As a scientist-in-training with a deep love of the humanities, I’m always saddened when my friends and acquaintances claim that they “don’t like science.” This seems like a failing on the part of my profession to make science accessible to the general public. Even if you don’t like every aspect of science, there is certainly something for everyone – after all, science permeates and influences so many aspects of our daily lives, from healthcare to technology, agriculture to global warming. Scientists are trying to answer a slew of interesting questions, and their results are often more fascinating than you might have thought, if only those results were communicated in a compelling and simple way.
The problem is that most of the writing we as scientists do in our professional lives is for the science journals where we publish our research findings. These papers tend to be full of scientific jargon and abbreviations, and the writing is usually incredibly dense. Because a large majority of research is funded by the government, and thus your tax money, there has been a push in recent years for research articles to be publicly available. Access to these articles may one day be free as soon as they are published, but for now a new law recently passed by Congress ensures that many articles will be free a year after publication. Seriously though – even if access were totally free, how many non-scientists are really going to wade through the long, hard to interpret titles and into the difficult-to-navigate article beyond? Next to no one. And who can blame you? Even fellow scientists often struggle to read articles about topics outside their areas of expertise (think biologist trying to read a physics paper). It’s a shame that good science is so hard to get into, because as I’ve mentioned, scientists are studying some pretty nifty things.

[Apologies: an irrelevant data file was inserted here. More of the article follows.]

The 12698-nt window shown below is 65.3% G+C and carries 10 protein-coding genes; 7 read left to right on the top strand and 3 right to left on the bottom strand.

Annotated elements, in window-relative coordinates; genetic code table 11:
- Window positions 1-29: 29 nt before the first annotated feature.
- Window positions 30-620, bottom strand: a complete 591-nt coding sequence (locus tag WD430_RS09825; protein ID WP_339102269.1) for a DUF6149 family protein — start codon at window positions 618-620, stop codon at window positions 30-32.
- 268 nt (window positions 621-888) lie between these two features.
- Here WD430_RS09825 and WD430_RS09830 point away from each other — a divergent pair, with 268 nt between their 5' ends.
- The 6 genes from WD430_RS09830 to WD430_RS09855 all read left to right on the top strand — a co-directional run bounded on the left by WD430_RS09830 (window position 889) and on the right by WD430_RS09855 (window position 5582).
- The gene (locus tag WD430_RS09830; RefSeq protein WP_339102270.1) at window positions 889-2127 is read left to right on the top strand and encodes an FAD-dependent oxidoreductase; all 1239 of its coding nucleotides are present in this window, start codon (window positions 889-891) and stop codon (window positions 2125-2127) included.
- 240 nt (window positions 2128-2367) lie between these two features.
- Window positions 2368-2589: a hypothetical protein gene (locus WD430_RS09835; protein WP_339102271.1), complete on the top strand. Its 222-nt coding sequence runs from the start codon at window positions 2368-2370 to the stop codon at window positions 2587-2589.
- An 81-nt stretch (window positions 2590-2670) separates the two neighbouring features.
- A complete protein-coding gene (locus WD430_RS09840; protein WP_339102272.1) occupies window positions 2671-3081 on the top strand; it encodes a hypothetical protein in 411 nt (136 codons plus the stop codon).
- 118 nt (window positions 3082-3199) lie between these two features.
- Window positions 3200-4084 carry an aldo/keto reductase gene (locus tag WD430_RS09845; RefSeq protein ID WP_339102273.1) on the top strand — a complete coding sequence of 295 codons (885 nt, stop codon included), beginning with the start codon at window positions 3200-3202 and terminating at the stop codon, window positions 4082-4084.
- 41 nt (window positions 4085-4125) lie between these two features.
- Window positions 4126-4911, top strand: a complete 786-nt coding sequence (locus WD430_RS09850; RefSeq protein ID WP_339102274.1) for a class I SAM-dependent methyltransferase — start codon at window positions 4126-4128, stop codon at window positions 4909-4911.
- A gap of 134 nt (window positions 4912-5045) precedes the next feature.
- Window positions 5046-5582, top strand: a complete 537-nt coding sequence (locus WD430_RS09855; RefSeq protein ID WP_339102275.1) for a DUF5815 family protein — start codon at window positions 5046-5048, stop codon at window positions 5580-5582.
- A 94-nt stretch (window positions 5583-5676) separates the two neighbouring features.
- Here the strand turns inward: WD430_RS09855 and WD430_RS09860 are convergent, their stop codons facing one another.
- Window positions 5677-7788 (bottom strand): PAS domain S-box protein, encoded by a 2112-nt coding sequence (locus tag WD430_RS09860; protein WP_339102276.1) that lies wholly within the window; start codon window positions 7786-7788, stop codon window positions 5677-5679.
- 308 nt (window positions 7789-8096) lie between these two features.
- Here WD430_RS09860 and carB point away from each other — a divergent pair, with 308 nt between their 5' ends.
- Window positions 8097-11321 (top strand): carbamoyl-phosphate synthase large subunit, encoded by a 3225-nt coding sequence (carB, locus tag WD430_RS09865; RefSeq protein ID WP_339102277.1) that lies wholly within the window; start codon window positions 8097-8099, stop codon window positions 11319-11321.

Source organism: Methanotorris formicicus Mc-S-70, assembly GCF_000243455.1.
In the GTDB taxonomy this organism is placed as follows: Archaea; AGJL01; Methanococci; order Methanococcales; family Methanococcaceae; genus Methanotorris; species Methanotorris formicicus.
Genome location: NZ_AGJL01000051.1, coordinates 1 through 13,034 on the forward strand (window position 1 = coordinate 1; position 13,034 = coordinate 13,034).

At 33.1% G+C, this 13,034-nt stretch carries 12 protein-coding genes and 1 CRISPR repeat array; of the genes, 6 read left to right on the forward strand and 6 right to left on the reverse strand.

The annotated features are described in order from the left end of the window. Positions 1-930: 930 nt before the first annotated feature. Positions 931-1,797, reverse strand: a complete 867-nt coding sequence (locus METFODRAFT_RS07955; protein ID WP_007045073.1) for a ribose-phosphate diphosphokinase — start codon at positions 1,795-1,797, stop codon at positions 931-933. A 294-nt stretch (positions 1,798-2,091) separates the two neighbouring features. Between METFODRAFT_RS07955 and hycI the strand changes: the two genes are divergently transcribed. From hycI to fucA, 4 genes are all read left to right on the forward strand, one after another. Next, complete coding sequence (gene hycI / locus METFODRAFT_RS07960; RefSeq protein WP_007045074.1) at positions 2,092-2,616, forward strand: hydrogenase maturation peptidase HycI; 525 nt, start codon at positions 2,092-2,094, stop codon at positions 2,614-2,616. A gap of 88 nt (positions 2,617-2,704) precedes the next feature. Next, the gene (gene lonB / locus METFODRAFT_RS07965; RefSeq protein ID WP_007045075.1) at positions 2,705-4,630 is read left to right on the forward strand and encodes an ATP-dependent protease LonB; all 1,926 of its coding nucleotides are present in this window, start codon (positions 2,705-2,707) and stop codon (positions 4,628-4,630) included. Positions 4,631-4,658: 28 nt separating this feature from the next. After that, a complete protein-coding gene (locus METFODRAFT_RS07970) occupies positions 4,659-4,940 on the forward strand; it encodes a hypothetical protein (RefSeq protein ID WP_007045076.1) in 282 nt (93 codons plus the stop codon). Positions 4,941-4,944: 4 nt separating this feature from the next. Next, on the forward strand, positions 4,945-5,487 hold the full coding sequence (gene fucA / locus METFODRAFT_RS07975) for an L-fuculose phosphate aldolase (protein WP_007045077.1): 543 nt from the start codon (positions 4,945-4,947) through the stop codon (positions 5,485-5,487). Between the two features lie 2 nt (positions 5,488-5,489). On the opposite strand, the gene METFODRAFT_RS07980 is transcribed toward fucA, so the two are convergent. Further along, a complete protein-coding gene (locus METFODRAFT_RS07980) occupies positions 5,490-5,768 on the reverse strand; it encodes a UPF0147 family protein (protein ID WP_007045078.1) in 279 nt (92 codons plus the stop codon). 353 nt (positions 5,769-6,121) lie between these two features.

Science shouldn’t have to be scary, or intimidating, or difficult to understand. So I’m going to try to break it down into bite-sized, palatable pieces. Hopefully, at least a few of you will realize along the way that science isn’t as bad as you thought. A couple of final thoughts: I’ve been studying biology for years, so sometimes I forget what concepts are truly “general knowledge,” and what concepts are basic to me but not to a non-scientist. If I write about something and it’s still unclear, let me know – comments are welcome and appreciated. Also appreciated are questions and topic ideas. Is there a topic that you fleetingly wished you knew more about? Let me know, and I’ll find the answer, and do my best to explain the science behind it. Stay tuned for the next blog post – not sure yet what it will be about, but I promise it’ll be good. And not scary.